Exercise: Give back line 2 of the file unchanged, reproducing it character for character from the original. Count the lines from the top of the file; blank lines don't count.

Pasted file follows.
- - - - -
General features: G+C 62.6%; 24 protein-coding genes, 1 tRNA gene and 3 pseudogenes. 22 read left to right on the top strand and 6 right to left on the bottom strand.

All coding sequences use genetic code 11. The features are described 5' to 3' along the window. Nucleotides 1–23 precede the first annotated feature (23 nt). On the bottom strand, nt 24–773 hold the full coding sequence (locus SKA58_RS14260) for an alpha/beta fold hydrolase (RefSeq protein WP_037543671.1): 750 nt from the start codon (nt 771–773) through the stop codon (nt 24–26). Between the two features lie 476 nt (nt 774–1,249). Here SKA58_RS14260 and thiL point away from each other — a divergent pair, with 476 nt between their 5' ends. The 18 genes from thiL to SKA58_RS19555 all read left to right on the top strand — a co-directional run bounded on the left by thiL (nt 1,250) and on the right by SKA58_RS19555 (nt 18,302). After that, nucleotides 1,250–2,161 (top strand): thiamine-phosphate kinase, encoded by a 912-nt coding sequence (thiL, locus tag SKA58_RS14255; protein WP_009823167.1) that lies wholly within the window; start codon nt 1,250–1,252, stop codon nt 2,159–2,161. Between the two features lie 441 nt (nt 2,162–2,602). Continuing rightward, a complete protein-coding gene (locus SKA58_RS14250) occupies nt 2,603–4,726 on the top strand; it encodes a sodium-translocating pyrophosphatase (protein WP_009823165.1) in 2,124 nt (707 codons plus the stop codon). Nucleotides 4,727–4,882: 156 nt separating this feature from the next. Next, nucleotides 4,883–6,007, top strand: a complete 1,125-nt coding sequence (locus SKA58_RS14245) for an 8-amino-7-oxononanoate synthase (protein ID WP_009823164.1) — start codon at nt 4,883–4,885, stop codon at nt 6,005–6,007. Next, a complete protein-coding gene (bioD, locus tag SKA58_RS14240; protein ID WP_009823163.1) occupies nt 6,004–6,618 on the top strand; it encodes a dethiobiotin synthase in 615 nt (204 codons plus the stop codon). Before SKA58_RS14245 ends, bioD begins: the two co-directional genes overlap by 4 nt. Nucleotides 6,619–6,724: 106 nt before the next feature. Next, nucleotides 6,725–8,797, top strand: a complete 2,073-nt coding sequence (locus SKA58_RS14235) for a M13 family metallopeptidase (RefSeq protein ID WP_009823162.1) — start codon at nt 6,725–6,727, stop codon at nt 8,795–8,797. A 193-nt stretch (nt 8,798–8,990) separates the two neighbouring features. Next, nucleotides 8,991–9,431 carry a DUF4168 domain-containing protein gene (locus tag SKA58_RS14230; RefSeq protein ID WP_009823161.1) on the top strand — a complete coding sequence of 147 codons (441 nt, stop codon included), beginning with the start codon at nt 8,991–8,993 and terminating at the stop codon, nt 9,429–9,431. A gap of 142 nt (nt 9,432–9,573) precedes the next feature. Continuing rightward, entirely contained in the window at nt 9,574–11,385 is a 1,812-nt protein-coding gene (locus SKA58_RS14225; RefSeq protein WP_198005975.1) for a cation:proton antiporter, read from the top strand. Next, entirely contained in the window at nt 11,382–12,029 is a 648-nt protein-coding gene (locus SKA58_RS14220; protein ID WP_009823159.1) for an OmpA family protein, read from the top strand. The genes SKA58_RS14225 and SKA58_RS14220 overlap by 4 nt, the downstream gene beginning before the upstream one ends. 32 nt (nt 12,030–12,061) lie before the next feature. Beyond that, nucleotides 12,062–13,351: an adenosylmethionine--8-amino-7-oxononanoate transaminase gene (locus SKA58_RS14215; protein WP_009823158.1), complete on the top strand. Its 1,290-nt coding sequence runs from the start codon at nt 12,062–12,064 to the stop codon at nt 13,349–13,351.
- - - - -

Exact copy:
All coding sequences use genetic code 11. The features are described 5' to 3' along the window. Nucleotides 1–23 precede the first annotated feature (23 nt). On the bottom strand, nt 24–773 hold the full coding sequence (locus SKA58_RS14260) for an alpha/beta fold hydrolase (RefSeq protein WP_037543671.1): 750 nt from the start codon (nt 771–773) through the stop codon (nt 24–26). Between the two features lie 476 nt (nt 774–1,249). Here SKA58_RS14260 and thiL point away from each other — a divergent pair, with 476 nt between their 5' ends. The 18 genes from thiL to SKA58_RS19555 all read left to right on the top strand — a co-directional run bounded on the left by thiL (nt 1,250) and on the right by SKA58_RS19555 (nt 18,302). After that, nucleotides 1,250–2,161 (top strand): thiamine-phosphate kinase, encoded by a 912-nt coding sequence (thiL, locus tag SKA58_RS14255; protein WP_009823167.1) that lies wholly within the window; start codon nt 1,250–1,252, stop codon nt 2,159–2,161. Between the two features lie 441 nt (nt 2,162–2,602). Continuing rightward, a complete protein-coding gene (locus SKA58_RS14250) occupies nt 2,603–4,726 on the top strand; it encodes a sodium-translocating pyrophosphatase (protein WP_009823165.1) in 2,124 nt (707 codons plus the stop codon). Nucleotides 4,727–4,882: 156 nt separating this feature from the next. Next, nucleotides 4,883–6,007, top strand: a complete 1,125-nt coding sequence (locus SKA58_RS14245) for an 8-amino-7-oxononanoate synthase (protein ID WP_009823164.1) — start codon at nt 4,883–4,885, stop codon at nt 6,005–6,007. Next, a complete protein-coding gene (bioD, locus tag SKA58_RS14240; protein ID WP_009823163.1) occupies nt 6,004–6,618 on the top strand; it encodes a dethiobiotin synthase in 615 nt (204 codons plus the stop codon). Before SKA58_RS14245 ends, bioD begins: the two co-directional genes overlap by 4 nt. Nucleotides 6,619–6,724: 106 nt before the next feature. Next, nucleotides 6,725–8,797, top strand: a complete 2,073-nt coding sequence (locus SKA58_RS14235) for a M13 family metallopeptidase (RefSeq protein ID WP_009823162.1) — start codon at nt 6,725–6,727, stop codon at nt 8,795–8,797. A 193-nt stretch (nt 8,798–8,990) separates the two neighbouring features. Next, nucleotides 8,991–9,431 carry a DUF4168 domain-containing protein gene (locus tag SKA58_RS14230; RefSeq protein ID WP_009823161.1) on the top strand — a complete coding sequence of 147 codons (441 nt, stop codon included), beginning with the start codon at nt 8,991–8,993 and terminating at the stop codon, nt 9,429–9,431. A gap of 142 nt (nt 9,432–9,573) precedes the next feature. Continuing rightward, entirely contained in the window at nt 9,574–11,385 is a 1,812-nt protein-coding gene (locus SKA58_RS14225; RefSeq protein WP_198005975.1) for a cation:proton antiporter, read from the top strand. Next, entirely contained in the window at nt 11,382–12,029 is a 648-nt protein-coding gene (locus SKA58_RS14220; protein ID WP_009823159.1) for an OmpA family protein, read from the top strand. The genes SKA58_RS14225 and SKA58_RS14220 overlap by 4 nt, the downstream gene beginning before the upstream one ends. 32 nt (nt 12,030–12,061) lie before the next feature. Beyond that, nucleotides 12,062–13,351: an adenosylmethionine--8-amino-7-oxononanoate transaminase gene (locus SKA58_RS14215; protein WP_009823158.1), complete on the top strand. Its 1,290-nt coding sequence runs from the start codon at nt 12,062–12,064 to the stop codon at nt 13,349–13,351.